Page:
But the prion hypothesis does not settle the search for the causes of Alzheimer’s. Although it is a crucial piece of the puzzle, it is necessary to fit it into the framework that other investigations have been piecing together, especially the intervention of certain genetic factors that correlate with the disease; specifically, APOE4, a variant of a protein (apolipoprotein E) involved in the metabolism of fats.
The bacteria of gum disease
According to David Holtzman, neurologist at the Washington University School of Medicine in St. Louis (USA), “APOE4 enhances the ability of amyloid-beta to convert from a soluble to an insoluble form.” Thus, this protein would facilitate the seeding of amyloid plaques, which would explain its relationship with the disease. And this mechanism adds yet another piece to the puzzle, since APOE4 is not the only factor that can act in this way: “Work in animal models has shown that certain infectious agents can facilitate amyloid seeding,” adds Holtzman. And while this effect has not yet been demonstrated in humans, it points to the possibility that some conventional infections may encourage the development of the disease.
So far, several infectious agents have been proposed as possible candidates. The bacteria Porphyromonas gingivalis, the cause of pyorrhea or periodontitis (gum disease), has recently gained special interest. At the beginning of 2019, the work of a large international team of researchers not only revealed that the bacteria is present in the brains of Alzheimer’s patients, but also that oral infection in animals leads to the invasion of the brain by this microbe and the production of beta-amyloid. Furthermore, researchers have found toxic enzymes produced by the bacteria, called gingipains, that appear before the development of the disease.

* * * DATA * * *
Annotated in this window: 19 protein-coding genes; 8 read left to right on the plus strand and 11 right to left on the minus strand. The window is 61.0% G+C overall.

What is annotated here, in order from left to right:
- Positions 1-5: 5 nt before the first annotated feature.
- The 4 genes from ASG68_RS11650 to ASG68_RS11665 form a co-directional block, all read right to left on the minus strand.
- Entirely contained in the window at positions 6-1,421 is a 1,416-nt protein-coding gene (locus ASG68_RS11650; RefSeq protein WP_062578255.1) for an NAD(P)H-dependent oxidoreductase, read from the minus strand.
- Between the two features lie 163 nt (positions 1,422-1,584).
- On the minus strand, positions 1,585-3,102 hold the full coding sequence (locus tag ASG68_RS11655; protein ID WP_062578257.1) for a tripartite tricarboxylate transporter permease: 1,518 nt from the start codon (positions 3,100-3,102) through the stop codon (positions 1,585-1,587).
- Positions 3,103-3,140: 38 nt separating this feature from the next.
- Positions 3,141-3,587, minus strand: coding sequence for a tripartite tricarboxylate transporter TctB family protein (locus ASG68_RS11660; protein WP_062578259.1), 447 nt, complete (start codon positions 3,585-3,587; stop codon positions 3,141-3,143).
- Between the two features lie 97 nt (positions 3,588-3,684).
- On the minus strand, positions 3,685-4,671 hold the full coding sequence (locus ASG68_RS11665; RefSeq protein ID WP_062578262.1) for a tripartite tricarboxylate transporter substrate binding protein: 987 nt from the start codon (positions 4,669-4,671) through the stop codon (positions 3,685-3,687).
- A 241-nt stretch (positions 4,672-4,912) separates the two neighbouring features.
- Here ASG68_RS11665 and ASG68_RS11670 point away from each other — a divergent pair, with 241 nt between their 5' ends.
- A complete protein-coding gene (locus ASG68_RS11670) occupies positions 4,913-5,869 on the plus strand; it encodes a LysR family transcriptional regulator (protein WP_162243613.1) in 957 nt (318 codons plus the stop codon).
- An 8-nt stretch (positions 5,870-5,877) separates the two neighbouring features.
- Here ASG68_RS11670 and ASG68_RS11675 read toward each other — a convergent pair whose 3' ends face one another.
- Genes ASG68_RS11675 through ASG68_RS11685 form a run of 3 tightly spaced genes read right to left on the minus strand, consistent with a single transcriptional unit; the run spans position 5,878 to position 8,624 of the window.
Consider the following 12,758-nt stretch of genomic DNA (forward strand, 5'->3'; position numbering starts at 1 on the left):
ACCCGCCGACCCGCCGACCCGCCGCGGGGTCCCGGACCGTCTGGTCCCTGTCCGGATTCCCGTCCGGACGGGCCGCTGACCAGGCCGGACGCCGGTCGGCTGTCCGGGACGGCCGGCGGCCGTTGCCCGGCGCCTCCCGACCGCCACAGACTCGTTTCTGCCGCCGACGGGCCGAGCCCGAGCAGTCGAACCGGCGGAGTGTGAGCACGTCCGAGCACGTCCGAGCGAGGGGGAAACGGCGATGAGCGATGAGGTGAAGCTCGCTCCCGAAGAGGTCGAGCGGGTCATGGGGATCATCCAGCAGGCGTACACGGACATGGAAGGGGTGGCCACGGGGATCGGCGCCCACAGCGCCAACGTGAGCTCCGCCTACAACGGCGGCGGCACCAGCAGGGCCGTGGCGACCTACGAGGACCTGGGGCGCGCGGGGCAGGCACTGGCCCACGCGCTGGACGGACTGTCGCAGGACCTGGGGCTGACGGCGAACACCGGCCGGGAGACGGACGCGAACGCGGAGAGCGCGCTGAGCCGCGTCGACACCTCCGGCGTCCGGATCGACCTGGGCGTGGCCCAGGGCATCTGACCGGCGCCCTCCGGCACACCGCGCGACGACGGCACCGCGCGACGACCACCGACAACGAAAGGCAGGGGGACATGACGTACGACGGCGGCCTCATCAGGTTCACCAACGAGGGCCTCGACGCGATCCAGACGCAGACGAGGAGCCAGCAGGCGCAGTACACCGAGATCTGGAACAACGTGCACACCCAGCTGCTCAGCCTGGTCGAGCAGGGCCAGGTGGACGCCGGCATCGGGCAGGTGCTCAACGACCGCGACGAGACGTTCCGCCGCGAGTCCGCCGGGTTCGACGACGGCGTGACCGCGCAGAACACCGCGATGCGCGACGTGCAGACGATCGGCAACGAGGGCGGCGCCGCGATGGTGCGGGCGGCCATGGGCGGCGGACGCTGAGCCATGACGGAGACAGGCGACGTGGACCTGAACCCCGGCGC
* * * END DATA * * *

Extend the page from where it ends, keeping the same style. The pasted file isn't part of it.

An additional aspect that reinforces the possible role of P. gingivalis in Alzheimer’s is that the authors have linked the bacteria to other pieces of the puzzle. “We will soon publish data showing that the APOE proteins are a target of gingipain cleavage, with APOE4 being more susceptible. This gingipain cleavage causes loss of the normal APOE functions, like inhibiting excess inflammation in the brain,” co-director of the study Stephen Dominy, co-founder of the company Cortexyme, told OpenMind. What’s more, gingipains also exert a detrimental effect on the tau protein.
A possible solution
Nevertheless, other experts are cautious about this new hypothesis. Holtzman states that “more work needs to be done,” while for Walker “there is evidence that at least some infectious agents increase the likelihood of developing Alzheimer’s, and as such they can be added to a long list of risk factors for the disease.”
In any case, it will not take us long to know if the P. gingivalis route can be helpful in attacking a disease that is currently incurable: along with the problem, researchers have proposed the solution. Dominy and his collaborators have developed an orally-administered gingipain inhibitor called COR388, which in animals reduces the presence of the bacteria in the brain, blocks the production of beta-amyloid and prevents neuronal death. A phase 1 clinical trial has already been completed in humans that has demonstrated the drug’s safety. “We have now initiated a large Phase 2/3 clinical trial in the US and Europe,” says the researcher.
“If COR388 is effective in the treatment of Alzheimer’s, then a vaccine might be considered that would be given when people are very young, prior to infection with P. gingivalis,” concludes Dominy.